“It turned out that the employee would have had a significant tax implication if he moved in November, as was initially planned,” Heline said. The combination of his compensation, bonuses and extra income would have caused him to take an extra $80,000 hit if he moved in 2014. “By delaying the move until January, we were able to avoid all of those taxes.”
The lesson is that relocation isn’t just a yes or no decision. It’s a nuanced business process that requires careful planning and consideration, Heline said. “You need a strategy, and you need a mobility service provider to help you identify best practices and resources to make the most of these assignments.”
Mobility’s Elusive ROI
“We see much more attention being spent looking at the whole picture of who is the right fit for the role,” said Eric Egnet, chief operating officer and chief information officer of MSI Global Business Solutions. That includes identifying candidates with the right characteristics necessary for success in an expat assignment, defining the ideal assignment length and addressing any skill gaps as part of the preparation process.
“That all happens in the talent management arena, but mobility is getting involved a lot sooner,” he said.
The vast majority of firms today (77 percent) perform candidate assessments prior to relocation offers, according to the Atlas survey. And the 2014 Cartus “Global Mobility” report shows 44 percent of companies rank candidate assessment and selection as a leading area in their mobility program in need of improvement.
“Selecting the right candidate, especially for international moves, is more critical than ever with the increasing cost of relocation,” said Lauren Falls, marketing specialist for Atlas.
These companies are also interested in finding out whether their assignments are actually delivering a return on investment — though they have yet to implement effective metrics to calculate that sum, said Cartus’ Madden. Cartus’ survey shows that only 4 percent of companies actively measure the return on investment of relocation, though an additional 28 percent believe it would be valuable if they did. For those who do measure, actual assignment spending and expenses justified as part of a long-term global strategy are the most common approaches being used. Though that fails to take into account the qualitative effect of these assignments.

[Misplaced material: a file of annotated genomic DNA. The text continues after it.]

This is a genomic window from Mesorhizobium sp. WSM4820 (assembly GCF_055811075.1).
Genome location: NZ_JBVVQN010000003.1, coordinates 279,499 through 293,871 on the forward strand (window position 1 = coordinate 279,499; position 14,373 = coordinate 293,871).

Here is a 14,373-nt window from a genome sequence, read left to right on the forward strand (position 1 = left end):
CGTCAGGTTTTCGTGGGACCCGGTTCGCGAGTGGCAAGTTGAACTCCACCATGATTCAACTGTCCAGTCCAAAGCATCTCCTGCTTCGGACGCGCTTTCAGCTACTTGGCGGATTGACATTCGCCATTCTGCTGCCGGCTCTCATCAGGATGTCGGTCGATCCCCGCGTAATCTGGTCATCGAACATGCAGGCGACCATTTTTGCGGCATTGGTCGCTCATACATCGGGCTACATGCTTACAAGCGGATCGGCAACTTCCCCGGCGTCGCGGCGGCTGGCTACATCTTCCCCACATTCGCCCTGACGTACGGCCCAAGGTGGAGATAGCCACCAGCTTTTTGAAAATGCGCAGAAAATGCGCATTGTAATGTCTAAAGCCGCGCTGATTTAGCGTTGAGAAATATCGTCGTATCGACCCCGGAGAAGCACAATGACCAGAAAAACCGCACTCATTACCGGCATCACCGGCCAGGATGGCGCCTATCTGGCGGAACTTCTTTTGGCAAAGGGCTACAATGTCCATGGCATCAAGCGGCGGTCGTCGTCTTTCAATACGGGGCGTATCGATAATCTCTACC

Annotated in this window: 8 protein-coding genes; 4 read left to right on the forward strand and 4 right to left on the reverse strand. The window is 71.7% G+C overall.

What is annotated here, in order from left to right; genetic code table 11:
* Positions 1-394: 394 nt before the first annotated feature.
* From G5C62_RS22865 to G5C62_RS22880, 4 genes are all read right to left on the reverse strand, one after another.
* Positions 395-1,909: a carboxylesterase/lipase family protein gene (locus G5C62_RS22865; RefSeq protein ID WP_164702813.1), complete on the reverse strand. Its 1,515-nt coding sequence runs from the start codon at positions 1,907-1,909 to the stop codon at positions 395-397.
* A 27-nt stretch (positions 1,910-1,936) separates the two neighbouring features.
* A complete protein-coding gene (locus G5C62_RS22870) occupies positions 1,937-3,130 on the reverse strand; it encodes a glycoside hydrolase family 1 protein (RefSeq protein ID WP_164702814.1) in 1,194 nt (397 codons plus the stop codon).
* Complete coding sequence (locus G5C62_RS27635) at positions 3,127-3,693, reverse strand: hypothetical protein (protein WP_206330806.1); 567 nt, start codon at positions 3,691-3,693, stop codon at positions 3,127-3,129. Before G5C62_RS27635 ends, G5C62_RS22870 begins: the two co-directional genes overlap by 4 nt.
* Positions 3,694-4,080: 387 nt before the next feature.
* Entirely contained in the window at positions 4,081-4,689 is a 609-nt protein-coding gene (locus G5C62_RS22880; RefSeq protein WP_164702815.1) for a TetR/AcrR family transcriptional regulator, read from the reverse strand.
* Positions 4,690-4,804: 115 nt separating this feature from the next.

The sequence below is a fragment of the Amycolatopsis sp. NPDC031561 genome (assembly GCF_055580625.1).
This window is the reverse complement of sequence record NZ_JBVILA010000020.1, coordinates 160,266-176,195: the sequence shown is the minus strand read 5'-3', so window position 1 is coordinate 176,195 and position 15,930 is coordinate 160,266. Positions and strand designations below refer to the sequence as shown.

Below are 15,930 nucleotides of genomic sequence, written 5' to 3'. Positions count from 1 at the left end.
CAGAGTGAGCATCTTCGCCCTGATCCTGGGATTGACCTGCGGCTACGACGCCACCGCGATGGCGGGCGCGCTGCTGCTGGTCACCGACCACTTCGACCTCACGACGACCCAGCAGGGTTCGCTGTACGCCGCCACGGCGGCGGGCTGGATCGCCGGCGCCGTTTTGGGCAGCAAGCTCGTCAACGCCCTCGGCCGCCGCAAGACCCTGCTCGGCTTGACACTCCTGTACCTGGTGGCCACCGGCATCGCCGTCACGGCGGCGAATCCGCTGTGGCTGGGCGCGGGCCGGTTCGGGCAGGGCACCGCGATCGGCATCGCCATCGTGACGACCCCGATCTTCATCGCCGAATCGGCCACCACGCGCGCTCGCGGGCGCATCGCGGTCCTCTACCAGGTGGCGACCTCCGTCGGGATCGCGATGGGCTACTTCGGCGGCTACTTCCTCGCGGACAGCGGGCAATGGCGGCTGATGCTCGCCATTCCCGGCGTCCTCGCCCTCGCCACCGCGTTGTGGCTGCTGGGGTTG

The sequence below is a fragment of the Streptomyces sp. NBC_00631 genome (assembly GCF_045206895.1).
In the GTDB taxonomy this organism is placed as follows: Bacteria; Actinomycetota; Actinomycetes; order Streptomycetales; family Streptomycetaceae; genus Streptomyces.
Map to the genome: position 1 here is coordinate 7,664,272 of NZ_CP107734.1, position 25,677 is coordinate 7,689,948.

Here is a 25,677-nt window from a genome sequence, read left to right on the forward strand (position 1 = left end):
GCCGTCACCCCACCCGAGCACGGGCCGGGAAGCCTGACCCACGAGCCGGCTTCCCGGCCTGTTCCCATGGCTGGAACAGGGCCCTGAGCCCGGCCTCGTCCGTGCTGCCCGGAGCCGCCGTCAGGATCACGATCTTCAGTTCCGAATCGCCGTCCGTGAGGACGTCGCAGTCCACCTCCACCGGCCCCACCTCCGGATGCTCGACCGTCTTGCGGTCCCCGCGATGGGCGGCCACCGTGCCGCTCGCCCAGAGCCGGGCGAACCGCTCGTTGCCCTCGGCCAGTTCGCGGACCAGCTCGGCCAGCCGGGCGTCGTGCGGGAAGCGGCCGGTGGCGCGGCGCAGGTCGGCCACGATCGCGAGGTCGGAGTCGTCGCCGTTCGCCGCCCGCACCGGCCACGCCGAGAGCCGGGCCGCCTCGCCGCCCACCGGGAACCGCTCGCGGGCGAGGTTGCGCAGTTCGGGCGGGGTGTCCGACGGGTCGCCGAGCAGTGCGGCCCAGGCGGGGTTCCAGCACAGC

One of the big challenges with this process is that the return on investment of mobility is not purely a financial measure, said Mercer’s Nurney. “You have to consider the value of using mobility as a tool to develop people,” he said. That means evaluating whether the experience gave them the skills and experience to progress in their career, did it aid in retention and engagement, did it help the company achieve its strategic goals, and did that employee help develop local talent so the company could avoid relocation costs in the future? “The true ROI of mobility requires a series of complex and focused metrics,” he said. “It’s not just an evaluation of overall cost.”
This is an area where mobility service providers can establish themselves as strategic partners — if they can figure out how to convert internal and external data into actionable results. “Right now there’s a gap between the availability of data and accessibility to insights, and we need enabling technologies to close this gap,” said Matthew Dickerson, senior vice president and global CIO of SIRVA, a worldwide corporate relocation services and moving company. In response to that demand, SIRVA recently launched SIRVAlytics, which provides companies with access to relocation program data and dashboards to inform the decision-making process.
Similarly, Graebel has also begun packaging analytics services with its relocation products that help companies compare internal talent data to international benchmarks to help them more accurately assess which candidate is the best choice for relocation.
Such services are still relatively new, although industry leaders predict that analytics will become core to the relocation industry as demand for return on investment continues. “Advanced analytics are allowing for interactive insights that are helping companies make better relocation decisions in a timelier manner,” Dickerson said. “These added insights help to ensure a consistent, quality relocation experience for everyone involved.”